How to choose a Skilled Nursing Facility

people in skilled nursing facility

When families have exhausted other options sometimes the decision is made to move an older loved one in a skilled nursing facility.

Usually, this decision is made under stress, without much time, and/or without a lot of information. You do not need to do this alone. Having a partner in this process, i.e. a professional who can help guide, support, and facilitate a good move to the best possible skilled facility is critical.

This decision can be made easier with more information that an Aging Life Care Professional® — certified professionals with degrees in geriatric care management, nursing, social work, or other professions related to aging — can offer, and sometimes even be avoided.

Aging Life Care Professional® and ALCA Board Member Steve Barlam offers advice for families considering a skilled nursing facility (SNF) for their loved one.

When considering a skilled nursing facility, there are gross and fine screening issues to look at. There are several questions to consider to help in the selection process.

Let’s take a look at the gross screening considerations first: 

Gross screening

…has to do with basic issues:

  • Geography / Location – where is the skilled nursing facility located? Close to you? Far away? Will you need an Aging Life Care Professional® (ALCP) to help check in on your older family member?
  • What will be covered by insurance / HMO — Insurance issues can be daunting. An ALCP can help navigate complex insurance guidelines and forms.
  • Open beds – ensuring there is space at the facility is another initial concern that must be cleared up before you can proceed.
  • Basic skills / specialties tied to the condition and diagnosis – what skills or specialties does the staff have? Will they be able to address issues you need dealt with for your family member?

Fine-tune screening

…has to do with items that are important to you.

Not everything will be important, so you would want to be clear on what is important to you:

  • The reputation / record / licensing deficiencies – does the facility have a good reputation? Is it up-to-date on its licenses?
  • The look / feel / smell of the place – How is the lighting? Is it well-lit and welcoming?  Is there an outdoor space available for residents? Visit at two different times if possible, once during the day, and once during the evening to get a sense of the facility for a fuller perspective.
  • How is mealtime handled? Are meals served communally or in the patient’s room? What would your family member be comfortable with?
  • The ability to visit / access the patient? Is it convenient, accessible? What are the visiting hours? During the pandemic, are there more stringent requirements?
  • Staffing – What is the ratio of staff-to-resident? How many patients does the C.N.A. have on the day shifts?  Night shifts?  Who is ultimately responsible for the care?   Director of Nursing? The Administrator? How long have they been in their position? Are they there on-site daily?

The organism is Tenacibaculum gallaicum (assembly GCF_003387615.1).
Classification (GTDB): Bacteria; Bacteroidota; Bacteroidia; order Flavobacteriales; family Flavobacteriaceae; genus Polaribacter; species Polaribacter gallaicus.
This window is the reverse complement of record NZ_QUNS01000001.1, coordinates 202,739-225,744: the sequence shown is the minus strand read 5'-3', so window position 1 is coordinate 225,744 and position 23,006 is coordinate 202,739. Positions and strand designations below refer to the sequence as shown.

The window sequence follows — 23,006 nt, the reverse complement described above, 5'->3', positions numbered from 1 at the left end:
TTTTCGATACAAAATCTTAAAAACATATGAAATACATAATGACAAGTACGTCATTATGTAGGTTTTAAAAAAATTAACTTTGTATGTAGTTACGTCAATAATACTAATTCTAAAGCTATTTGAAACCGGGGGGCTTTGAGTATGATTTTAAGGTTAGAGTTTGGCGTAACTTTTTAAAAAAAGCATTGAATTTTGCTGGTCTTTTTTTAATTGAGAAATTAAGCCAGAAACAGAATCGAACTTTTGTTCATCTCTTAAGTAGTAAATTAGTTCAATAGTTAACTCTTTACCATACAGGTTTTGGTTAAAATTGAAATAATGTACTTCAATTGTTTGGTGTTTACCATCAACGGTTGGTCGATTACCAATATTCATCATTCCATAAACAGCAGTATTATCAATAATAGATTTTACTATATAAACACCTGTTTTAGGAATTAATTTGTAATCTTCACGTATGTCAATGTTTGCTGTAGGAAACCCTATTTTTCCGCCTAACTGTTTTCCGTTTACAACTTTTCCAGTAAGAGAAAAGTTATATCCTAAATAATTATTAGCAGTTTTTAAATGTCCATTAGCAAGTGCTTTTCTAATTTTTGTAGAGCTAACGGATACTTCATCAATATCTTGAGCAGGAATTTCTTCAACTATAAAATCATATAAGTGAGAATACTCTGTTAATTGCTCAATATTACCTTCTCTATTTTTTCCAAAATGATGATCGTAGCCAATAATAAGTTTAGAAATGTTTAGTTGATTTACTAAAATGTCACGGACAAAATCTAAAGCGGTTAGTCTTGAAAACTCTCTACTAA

• Communication – If you have identified a need, who will you be able to speak with? If there is a problem, with whom will you be able to speak? Get their name and phone number.
  • Roommates – If your family member will be placed with a roommate, how are they matched? If there is a problem, how is that resolved?
  • Social needs? What is done for the patient’s social needs? Are there activity programs tailored to the individual?
  • Other events – Are religious services accessible? Cultural events?
  • Medical Doctor – Ask who would be the medical doctor following my family member? How long has s/he been there? What’s their bedside manner? Ask “How often will my family member be seen? How does information get communicated with his/her primary care physician and me?”
  • Interdisciplinary Team Meetings? How often does the team meeting? Is the family invited? How often is the plan reviewed?
  • Cost – What is covered and what isn’t.  Is it certified by Medicare / Medicaid?
  • A specialty? What does the facility specialize in? – Dementia care?   If so, is it distinct/separated?
  • Additional Services – If additional services (chemo/dialysis / other specialized rehab) are not provided in-house are needed, how is transportation arranged?

These questions and considerations can help a family get started when considering a skilled nursing facility. However, engaging an Aging Life Care Professional® can help even the savviest family navigate these questions, and can help in the coordination process. Time and money invested in engaging a qualified, certified Aging Life Care Professional® can be a time and money saver in the long run.


About the Author: Steven Barlam, MSW, LCSW, CMC. As a Licensed Clinical Social Worker, and after 30 years in the private sector, Steve has assumed the CEO role at JFS Care in Los Angeles, which provides quality eldercare solutions for seniors and their involved families including in-home care, and professional coaching/guidance through Care Management Services. His driving motto is, “It has to be good enough for my mom,” as he is all about ensuring quality care experiences for clients and their families. Steve values both tradition and innovation as he leads his team to grow JFS Care’s presence to deliver better care solutions in Los Angeles. Steve has been a member of ALCA since 1991, was Board of Director’s President in 2003, is currently on the Board of Directors and serves as Co-Chair of the Chapter President’s Committee.

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